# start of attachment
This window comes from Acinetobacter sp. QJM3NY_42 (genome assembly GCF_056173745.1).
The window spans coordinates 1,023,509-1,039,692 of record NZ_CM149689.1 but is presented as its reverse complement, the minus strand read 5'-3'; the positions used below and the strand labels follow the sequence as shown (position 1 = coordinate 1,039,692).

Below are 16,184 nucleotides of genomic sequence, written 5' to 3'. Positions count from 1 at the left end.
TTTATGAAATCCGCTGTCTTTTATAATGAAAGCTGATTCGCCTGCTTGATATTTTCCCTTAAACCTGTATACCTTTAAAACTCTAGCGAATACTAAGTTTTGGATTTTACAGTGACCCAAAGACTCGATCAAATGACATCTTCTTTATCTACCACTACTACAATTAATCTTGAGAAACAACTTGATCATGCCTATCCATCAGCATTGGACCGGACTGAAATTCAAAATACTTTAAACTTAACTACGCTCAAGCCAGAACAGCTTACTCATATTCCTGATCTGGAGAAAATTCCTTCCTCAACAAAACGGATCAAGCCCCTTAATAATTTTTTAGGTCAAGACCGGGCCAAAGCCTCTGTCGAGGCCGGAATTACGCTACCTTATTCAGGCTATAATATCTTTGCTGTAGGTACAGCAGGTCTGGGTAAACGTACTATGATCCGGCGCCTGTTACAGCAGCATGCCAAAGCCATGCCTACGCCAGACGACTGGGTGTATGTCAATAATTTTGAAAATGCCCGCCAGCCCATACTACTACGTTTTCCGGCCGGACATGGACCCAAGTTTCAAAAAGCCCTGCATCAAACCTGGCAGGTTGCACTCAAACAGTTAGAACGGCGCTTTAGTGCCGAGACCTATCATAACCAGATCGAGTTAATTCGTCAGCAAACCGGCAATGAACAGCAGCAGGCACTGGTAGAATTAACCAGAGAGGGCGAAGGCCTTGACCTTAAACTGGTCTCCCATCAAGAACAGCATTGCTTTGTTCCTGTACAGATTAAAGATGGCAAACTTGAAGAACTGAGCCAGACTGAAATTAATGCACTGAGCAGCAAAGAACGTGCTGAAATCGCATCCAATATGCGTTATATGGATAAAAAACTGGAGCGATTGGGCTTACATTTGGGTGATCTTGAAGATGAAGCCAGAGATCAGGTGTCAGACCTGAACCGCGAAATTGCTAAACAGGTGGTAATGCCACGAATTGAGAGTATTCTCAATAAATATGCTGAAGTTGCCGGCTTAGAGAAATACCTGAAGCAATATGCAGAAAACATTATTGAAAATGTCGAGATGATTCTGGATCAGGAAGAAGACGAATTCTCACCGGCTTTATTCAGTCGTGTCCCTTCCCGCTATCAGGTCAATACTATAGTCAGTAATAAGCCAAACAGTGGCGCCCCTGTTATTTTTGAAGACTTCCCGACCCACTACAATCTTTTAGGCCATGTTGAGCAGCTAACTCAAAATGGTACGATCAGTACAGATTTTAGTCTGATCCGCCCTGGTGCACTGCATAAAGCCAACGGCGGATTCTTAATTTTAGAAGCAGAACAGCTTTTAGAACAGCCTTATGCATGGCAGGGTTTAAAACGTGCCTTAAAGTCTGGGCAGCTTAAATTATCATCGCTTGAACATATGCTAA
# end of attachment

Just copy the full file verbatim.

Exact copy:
This window comes from Acinetobacter sp. QJM3NY_42 (genome assembly GCF_056173745.1).
The window spans coordinates 1,023,509-1,039,692 of record NZ_CM149689.1 but is presented as its reverse complement, the minus strand read 5'-3'; the positions used below and the strand labels follow the sequence as shown (position 1 = coordinate 1,039,692).

Below are 16,184 nucleotides of genomic sequence, written 5' to 3'. Positions count from 1 at the left end.
TTTATGAAATCCGCTGTCTTTTATAATGAAAGCTGATTCGCCTGCTTGATATTTTCCCTTAAACCTGTATACCTTTAAAACTCTAGCGAATACTAAGTTTTGGATTTTACAGTGACCCAAAGACTCGATCAAATGACATCTTCTTTATCTACCACTACTACAATTAATCTTGAGAAACAACTTGATCATGCCTATCCATCAGCATTGGACCGGACTGAAATTCAAAATACTTTAAACTTAACTACGCTCAAGCCAGAACAGCTTACTCATATTCCTGATCTGGAGAAAATTCCTTCCTCAACAAAACGGATCAAGCCCCTTAATAATTTTTTAGGTCAAGACCGGGCCAAAGCCTCTGTCGAGGCCGGAATTACGCTACCTTATTCAGGCTATAATATCTTTGCTGTAGGTACAGCAGGTCTGGGTAAACGTACTATGATCCGGCGCCTGTTACAGCAGCATGCCAAAGCCATGCCTACGCCAGACGACTGGGTGTATGTCAATAATTTTGAAAATGCCCGCCAGCCCATACTACTACGTTTTCCGGCCGGACATGGACCCAAGTTTCAAAAAGCCCTGCATCAAACCTGGCAGGTTGCACTCAAACAGTTAGAACGGCGCTTTAGTGCCGAGACCTATCATAACCAGATCGAGTTAATTCGTCAGCAAACCGGCAATGAACAGCAGCAGGCACTGGTAGAATTAACCAGAGAGGGCGAAGGCCTTGACCTTAAACTGGTCTCCCATCAAGAACAGCATTGCTTTGTTCCTGTACAGATTAAAGATGGCAAACTTGAAGAACTGAGCCAGACTGAAATTAATGCACTGAGCAGCAAAGAACGTGCTGAAATCGCATCCAATATGCGTTATATGGATAAAAAACTGGAGCGATTGGGCTTACATTTGGGTGATCTTGAAGATGAAGCCAGAGATCAGGTGTCAGACCTGAACCGCGAAATTGCTAAACAGGTGGTAATGCCACGAATTGAGAGTATTCTCAATAAATATGCTGAAGTTGCCGGCTTAGAGAAATACCTGAAGCAATATGCAGAAAACATTATTGAAAATGTCGAGATGATTCTGGATCAGGAAGAAGACGAATTCTCACCGGCTTTATTCAGTCGTGTCCCTTCCCGCTATCAGGTCAATACTATAGTCAGTAATAAGCCAAACAGTGGCGCCCCTGTTATTTTTGAAGACTTCCCGACCCACTACAATCTTTTAGGCCATGTTGAGCAGCTAACTCAAAATGGTACGATCAGTACAGATTTTAGTCTGATCCGCCCTGGTGCACTGCATAAAGCCAACGGCGGATTCTTAATTTTAGAAGCAGAACAGCTTTTAGAACAGCCTTATGCATGGCAGGGTTTAAAACGTGCCTTAAAGTCTGGGCAGCTTAAATTATCATCGCTTGAACATATGCTAA